But, the beautiful stone and brick building is still just a shell, and much work remains to be done. In the meantime, the Church (and I use capital C here intentionally, because I am not referring to a building, but to the body of Christ) gathers in a wooden shack, with mud floors and a tin sheeting roof. It's a very large shack, the largest I've ever seen - and it was filled to overflowing, standing room only, every single mass.

As a musician and a lover of church music, the first thing that I noticed about mass was the choir. No microphones, no pomp and circumstance, and virtually no instruments - the choir simply sat on the benches in the midst of the congregation. They had a few handheld percussion instruments mixed among them, and one set of congas. With "5 loaves and 2 fish," they used their voices to create some of the most beautiful music I've ever heard. I don't know the words to describe the experience of the music, other than awe-inspiring.

And, with music like that, who could help but dance for the Lord? There was a team of liturgical dancers, that I even joined (albeit, not well!) for our last mass in Kitale. I'd never seen liturgical dance used in such a way that it really brought alive the transitions of the mass. The liturgical dancers led the procession into the church, and danced among the congregation throughout the gathering song, until they surrounded the altar. Then, after the opening rite, there was a song to celebrate the Liturgy of the Word, and the liturgical dancers again danced to celebrate the Word. After the homily, there would be a liturgical dance procession to bring the gifts to the altar. It really enlivened my understanding of each part of the mass, by seeing them celebrated in such a way.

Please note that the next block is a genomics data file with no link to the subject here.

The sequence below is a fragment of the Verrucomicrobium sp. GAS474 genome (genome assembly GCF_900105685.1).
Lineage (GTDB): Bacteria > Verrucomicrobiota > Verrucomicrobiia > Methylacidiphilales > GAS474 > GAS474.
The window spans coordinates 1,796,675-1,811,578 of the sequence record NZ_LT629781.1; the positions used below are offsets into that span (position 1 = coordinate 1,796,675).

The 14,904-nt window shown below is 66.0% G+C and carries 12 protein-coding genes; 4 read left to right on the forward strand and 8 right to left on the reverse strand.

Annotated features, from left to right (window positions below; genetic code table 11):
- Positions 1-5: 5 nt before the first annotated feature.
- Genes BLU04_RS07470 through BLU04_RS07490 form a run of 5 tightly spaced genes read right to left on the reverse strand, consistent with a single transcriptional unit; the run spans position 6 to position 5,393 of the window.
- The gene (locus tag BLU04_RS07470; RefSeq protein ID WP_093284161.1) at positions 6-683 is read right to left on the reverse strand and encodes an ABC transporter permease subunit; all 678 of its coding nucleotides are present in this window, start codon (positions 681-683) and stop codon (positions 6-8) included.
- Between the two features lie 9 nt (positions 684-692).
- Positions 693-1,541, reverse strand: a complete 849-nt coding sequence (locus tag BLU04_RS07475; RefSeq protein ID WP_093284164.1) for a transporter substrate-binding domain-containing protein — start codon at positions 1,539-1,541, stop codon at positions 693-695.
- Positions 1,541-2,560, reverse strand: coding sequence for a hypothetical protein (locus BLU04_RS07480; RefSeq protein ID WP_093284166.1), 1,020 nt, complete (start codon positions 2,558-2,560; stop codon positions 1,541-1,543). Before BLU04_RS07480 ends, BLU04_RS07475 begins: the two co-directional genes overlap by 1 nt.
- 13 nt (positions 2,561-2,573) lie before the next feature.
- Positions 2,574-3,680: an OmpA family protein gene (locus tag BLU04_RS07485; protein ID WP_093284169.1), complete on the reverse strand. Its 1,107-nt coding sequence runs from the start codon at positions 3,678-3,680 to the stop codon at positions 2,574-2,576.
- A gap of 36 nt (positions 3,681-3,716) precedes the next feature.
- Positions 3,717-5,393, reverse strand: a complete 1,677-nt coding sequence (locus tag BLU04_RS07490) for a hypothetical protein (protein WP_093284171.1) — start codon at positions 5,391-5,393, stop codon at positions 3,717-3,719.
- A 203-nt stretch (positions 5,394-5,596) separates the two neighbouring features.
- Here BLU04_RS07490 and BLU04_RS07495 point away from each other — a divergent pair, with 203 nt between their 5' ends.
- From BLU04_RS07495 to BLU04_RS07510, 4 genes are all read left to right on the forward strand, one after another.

Bringing gifts to the altar. I will never think of the Gospel passage of the woman who gives her two coins because it was all she had the same way again. Again with song, rather than a collection basket, they have a procession to bring their gifts to the altar. Men, women, children, some on crutches, many without shoes, and most in the same "Sunday best" each week - nearly the entire congregation processed to the front, most covering their hand as they dropped their offering into the basket. I can't recall this story without it bringing tears to my eyes, because that level of faith, that level of trust in the Providence of the Lord, is too amazing for words.

Our first Sunday and our last Sunday, the 4 of us were brought up to the front to say hellos and goodbyes. As the leader, I was the designated spokesperson for the group - and I've never had such a large audience! The enthusiasm in the room was tangible, and their overwhelming gratitude, their smiles, laughter and cheers, were so undeserved.

Sure, the mass was long - usually 2-2.5 hours - and sure, we never understood any of it because it was all in Kiswahili, and sure, when you've got hundreds of bodies crammed into a shack where there's not enough room to sit, it gets hot and uncomfortable - but their faith didn't have a language barrier, their music swept you away, and their love was like a cool breeze for the soul.

Saturday, September 17, 2011

Habari? (How are You?)

I do miss the choruses of everyone saying hello, whether it was the children screaming "how are you? how are you? how are you?" in English from the side of the road, or the chorus of "jambo"s as we walked down the street.

It's really hard to believe I've been back for two and a half weeks already. As you've probably guessed from my absence, life has been... a little busy. It's also been difficult to know where to start - so today I decided to start from the beginning.

I left San Francisco that Wednesday in a blur, steeling myself for the 10 hour solo flight until I met up with the rest of the volunteers in Amsterdam. We all managed to make our connections (barely for some) and before I knew it, all 12 of us (11 volunteers plus the wonderfully helpful Sister Catherine Madigan) were on our final flight to Nairobi. We arrived in Nairobi around 8:30pm on Thursday, most of us completely exhausted from the inability to sleep on a plane. The Daughters were waiting to greet us with open arms, and soon we were being whisked away - the Kioo group stayed the night at the Nairobi house, while the rest of us got started on our journey by staying the night in Thigio about an hour drive West.